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Short Stories of Science and Invention

A Collection of Radio Talks by
Charles F. Kettering

INDEX

Weekly, from September 1942 to July 1945, Charles F. Kettering gave five-minute intermission talks about Science and Invention during the radio broadcasts of the General Motors Symphony of the Air.

Kettering invented the first automobile self-starter, and for 31 years directed a research laboratory for General Motors.

These radio talks are a fascinating legacy from the mind of a prolific inventor. The obvious anachronisms now add a historical perspective of the war-time period in which they were written.

These web pages now preserve some of the most popular stories for a new generation to read The text and art come from a General Motors booklet of selected talks. (Reprint, March 1959)

24.  A Man Who Groped in the Dark
A Radio Talk by
Charles F. Kettering

Composer    As we listen to fine music, you probably wonder, just the same as many others, what kind of person the composer was and how he arrived at the combination of notes and intervals that resulted in this particular composition. We are sure that back of it there are long hours of cut and try, discouragement and hard work. We hear only the successes.

    I wish we could see the great amount of patient work that is required and the great amount of discarded material which is necessary to produce one of these successes.

Columbus    Composition, development and invention are not new things. The procedure used is as old as mankind itself. However, there is a certain amount of dramatic appeal to discovery inasmuch as it always includes the element of surprise. It is often the result of starting out to do one thing and ending up with something different. Columbus, of course, is the classical example of this. He started out to find a new route to India, and discovered America.

    Many years ago, I read a story which had a great effect on me and whenever I think of men groping blindly to find things, it always comes to my mind. The story is about a man by the name of Bernard Palissey who lived in the southwest of France about four hundred years ago. He was jack-of-all-trades - surveyor, painter, a worker in glass and, in addition, he was a nature lover.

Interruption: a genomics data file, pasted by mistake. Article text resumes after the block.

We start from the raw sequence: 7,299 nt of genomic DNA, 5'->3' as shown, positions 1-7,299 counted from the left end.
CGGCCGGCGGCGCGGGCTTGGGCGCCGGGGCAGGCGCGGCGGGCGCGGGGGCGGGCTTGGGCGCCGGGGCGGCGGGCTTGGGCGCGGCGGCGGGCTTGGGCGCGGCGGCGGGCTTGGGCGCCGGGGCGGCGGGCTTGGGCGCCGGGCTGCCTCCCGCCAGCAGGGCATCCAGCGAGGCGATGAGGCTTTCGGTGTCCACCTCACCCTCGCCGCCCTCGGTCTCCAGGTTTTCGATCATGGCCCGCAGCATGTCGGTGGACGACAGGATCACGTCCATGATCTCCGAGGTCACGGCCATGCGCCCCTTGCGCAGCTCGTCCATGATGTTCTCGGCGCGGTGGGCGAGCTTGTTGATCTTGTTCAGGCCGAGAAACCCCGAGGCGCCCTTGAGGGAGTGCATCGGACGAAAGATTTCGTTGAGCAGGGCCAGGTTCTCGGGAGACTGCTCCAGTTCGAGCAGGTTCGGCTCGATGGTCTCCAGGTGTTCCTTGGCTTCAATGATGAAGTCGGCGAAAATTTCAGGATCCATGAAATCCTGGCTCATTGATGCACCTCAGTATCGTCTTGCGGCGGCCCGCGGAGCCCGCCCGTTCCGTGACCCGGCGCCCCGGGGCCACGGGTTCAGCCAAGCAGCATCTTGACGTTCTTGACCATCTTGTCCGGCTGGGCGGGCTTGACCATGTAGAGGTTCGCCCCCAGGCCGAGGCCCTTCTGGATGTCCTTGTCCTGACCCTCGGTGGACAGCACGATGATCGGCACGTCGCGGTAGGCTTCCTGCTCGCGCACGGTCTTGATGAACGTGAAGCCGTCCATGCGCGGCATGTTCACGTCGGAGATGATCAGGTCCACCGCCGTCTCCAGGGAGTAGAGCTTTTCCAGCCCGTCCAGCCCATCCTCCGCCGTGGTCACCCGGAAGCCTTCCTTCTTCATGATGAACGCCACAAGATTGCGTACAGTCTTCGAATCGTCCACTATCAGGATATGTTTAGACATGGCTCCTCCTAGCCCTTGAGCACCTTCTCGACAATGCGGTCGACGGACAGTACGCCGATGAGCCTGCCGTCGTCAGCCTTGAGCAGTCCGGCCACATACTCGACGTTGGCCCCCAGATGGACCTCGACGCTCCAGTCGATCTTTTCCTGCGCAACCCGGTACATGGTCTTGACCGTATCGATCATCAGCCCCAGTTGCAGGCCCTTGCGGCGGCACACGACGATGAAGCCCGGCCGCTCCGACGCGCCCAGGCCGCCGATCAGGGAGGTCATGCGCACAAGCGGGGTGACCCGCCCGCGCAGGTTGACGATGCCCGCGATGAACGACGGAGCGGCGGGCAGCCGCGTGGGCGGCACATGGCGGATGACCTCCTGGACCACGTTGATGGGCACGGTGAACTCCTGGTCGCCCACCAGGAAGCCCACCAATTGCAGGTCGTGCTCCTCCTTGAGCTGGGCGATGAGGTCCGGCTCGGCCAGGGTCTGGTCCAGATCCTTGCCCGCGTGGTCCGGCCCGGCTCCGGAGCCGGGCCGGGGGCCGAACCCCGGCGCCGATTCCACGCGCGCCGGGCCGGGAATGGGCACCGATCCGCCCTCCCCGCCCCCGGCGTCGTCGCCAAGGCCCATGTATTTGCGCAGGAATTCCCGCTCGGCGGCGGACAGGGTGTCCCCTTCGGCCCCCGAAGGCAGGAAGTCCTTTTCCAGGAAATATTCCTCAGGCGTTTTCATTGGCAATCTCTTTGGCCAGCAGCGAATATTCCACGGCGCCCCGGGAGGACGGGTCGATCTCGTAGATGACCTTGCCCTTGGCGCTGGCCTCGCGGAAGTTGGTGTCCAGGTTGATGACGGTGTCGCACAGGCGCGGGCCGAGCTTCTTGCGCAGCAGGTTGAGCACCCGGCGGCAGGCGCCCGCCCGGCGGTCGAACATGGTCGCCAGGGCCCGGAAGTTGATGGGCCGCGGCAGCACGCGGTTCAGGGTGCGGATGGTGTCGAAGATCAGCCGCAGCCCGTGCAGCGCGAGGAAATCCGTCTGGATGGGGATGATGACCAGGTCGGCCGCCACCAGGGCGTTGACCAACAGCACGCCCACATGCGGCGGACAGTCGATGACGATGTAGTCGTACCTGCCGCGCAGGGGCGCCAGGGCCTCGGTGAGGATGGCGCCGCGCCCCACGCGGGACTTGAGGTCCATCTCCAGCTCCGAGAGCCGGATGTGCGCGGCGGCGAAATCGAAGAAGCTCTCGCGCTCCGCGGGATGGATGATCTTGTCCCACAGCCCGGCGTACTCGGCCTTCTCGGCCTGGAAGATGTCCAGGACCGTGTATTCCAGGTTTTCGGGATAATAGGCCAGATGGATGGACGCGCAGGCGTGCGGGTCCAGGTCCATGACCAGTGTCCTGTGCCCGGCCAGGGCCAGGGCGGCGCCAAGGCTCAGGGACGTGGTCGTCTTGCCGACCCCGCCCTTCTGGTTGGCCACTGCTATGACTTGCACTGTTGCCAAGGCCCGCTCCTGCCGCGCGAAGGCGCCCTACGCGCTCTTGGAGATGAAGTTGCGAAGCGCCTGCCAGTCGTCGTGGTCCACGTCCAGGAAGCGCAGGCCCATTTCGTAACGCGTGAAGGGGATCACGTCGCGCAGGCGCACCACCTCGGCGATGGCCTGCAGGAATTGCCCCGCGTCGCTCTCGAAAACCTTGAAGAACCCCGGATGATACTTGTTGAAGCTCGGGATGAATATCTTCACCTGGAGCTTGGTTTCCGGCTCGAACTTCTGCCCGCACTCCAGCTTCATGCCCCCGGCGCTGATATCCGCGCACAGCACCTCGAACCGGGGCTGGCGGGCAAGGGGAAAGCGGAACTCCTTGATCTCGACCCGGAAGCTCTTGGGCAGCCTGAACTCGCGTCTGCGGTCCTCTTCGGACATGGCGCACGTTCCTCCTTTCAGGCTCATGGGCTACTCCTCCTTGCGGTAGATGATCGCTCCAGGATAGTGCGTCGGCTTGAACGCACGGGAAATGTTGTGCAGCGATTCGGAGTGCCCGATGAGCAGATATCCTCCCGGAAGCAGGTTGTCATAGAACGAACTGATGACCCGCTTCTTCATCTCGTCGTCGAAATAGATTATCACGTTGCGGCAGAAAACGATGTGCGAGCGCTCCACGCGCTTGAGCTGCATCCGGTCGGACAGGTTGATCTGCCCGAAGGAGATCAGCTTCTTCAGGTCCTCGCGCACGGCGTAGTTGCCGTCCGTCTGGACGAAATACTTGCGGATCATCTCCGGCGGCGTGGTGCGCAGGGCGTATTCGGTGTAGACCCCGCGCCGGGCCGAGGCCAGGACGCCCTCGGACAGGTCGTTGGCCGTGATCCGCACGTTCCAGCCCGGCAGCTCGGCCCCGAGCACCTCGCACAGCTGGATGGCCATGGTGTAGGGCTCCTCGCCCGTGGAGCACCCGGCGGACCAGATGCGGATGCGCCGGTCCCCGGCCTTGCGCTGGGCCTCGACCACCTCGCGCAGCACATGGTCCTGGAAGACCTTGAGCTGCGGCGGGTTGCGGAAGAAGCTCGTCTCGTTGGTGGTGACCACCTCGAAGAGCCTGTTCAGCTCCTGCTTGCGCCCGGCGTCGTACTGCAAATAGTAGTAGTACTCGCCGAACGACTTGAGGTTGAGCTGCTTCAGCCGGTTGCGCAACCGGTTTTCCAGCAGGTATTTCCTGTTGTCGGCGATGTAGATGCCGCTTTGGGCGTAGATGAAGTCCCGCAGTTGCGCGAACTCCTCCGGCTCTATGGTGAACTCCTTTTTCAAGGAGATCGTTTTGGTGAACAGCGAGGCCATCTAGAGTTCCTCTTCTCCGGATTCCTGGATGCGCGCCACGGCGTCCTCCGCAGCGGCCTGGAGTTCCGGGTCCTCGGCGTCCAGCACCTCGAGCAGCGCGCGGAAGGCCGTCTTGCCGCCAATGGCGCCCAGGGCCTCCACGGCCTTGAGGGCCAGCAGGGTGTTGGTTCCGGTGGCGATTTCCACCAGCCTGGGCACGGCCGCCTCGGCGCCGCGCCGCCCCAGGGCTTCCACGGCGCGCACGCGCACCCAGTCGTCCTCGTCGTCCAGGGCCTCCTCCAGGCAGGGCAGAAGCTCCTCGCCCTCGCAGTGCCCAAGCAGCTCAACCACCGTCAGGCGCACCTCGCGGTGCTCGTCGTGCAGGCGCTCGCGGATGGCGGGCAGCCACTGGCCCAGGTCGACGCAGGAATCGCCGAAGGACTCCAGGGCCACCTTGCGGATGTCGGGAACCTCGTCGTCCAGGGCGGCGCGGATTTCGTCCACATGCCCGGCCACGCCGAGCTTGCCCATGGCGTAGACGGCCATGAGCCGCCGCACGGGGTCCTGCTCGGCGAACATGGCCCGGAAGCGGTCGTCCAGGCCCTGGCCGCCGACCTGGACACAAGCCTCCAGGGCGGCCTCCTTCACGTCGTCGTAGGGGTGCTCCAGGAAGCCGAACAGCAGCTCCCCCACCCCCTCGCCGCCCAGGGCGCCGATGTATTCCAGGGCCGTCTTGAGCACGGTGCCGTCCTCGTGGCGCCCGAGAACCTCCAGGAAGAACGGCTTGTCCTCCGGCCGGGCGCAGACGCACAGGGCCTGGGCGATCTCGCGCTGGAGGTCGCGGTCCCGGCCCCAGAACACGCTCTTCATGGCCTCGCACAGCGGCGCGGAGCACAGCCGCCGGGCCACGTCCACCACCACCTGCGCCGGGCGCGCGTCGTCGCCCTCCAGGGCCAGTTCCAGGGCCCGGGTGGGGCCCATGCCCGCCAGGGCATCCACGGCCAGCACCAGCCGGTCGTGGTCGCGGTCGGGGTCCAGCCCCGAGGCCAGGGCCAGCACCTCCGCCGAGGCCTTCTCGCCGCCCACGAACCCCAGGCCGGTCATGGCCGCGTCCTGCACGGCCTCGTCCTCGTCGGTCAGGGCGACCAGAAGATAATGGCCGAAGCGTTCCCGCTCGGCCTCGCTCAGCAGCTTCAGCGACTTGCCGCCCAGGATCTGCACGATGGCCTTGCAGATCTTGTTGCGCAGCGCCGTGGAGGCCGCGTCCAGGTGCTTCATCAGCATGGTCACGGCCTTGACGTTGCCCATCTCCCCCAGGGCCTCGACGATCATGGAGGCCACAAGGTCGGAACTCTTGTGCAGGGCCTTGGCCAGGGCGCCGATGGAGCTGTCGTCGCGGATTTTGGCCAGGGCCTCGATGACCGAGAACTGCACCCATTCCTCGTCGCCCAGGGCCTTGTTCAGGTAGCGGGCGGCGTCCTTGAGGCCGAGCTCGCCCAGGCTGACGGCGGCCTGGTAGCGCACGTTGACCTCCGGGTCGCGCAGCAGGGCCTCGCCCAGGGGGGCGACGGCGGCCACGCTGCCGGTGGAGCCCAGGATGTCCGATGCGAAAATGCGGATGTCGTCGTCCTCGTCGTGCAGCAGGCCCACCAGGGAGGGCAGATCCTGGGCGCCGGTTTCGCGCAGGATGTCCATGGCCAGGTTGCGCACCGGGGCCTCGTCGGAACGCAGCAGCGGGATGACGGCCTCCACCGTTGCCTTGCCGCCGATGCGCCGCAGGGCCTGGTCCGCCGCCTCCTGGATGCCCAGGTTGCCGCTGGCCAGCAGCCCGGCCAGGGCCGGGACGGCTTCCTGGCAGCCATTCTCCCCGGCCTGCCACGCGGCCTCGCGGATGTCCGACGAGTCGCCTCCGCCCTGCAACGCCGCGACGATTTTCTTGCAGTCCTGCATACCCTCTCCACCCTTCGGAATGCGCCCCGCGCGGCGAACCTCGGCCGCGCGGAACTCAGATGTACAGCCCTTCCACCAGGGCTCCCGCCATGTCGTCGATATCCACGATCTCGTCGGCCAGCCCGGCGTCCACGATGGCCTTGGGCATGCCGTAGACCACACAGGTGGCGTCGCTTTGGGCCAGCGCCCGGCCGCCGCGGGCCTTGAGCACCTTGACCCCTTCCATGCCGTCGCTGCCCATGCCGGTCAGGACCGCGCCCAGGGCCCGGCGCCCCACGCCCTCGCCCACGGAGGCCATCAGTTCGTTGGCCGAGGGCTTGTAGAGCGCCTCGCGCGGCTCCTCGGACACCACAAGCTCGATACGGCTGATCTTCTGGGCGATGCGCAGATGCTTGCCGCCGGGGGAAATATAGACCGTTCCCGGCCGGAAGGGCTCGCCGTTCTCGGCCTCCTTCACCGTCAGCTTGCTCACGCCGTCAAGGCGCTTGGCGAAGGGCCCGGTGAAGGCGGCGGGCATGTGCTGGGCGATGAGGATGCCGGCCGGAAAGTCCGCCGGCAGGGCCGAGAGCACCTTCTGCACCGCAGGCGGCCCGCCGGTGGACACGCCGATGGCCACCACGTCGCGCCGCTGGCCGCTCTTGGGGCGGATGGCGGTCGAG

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- 100 -
Sophie Germain
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- 90 -
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Andre Ampere
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- 80 -
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Bronislaw Malinowski
Bible
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Erwin Schrodinger
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Louis Pasteur
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- 70 -
Samuel Morse
John Wheeler
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Robert Fulton
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Humphry Davy
Thomas Edison
Lord Kelvin
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- 60 -
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Robert Boyle
Karl Popper
Paul Dirac
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- 50 -
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Rachel Carson
Max Planck
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Werner Heisenberg
Alfred Wegener
John Dalton
- 40 -
Pierre Fermat
Edward Wilson
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JJ Thomson
Thomas Kuhn
Leonardo DaVinci
Archimedes
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- 30 -
Andreas Vesalius
Rudolf Virchow
Richard Feynman
James Hutton
Alexander Fleming
Emile Durkheim
Benjamin Franklin
Robert Oppenheimer
Robert Hooke
Charles Kettering
- 20 -
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James Maxwell
Marie Curie
Rene Descartes
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Hippocrates
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Srinivasa Ramanujan
Francis Bacon
Galileo Galilei
- 10 -
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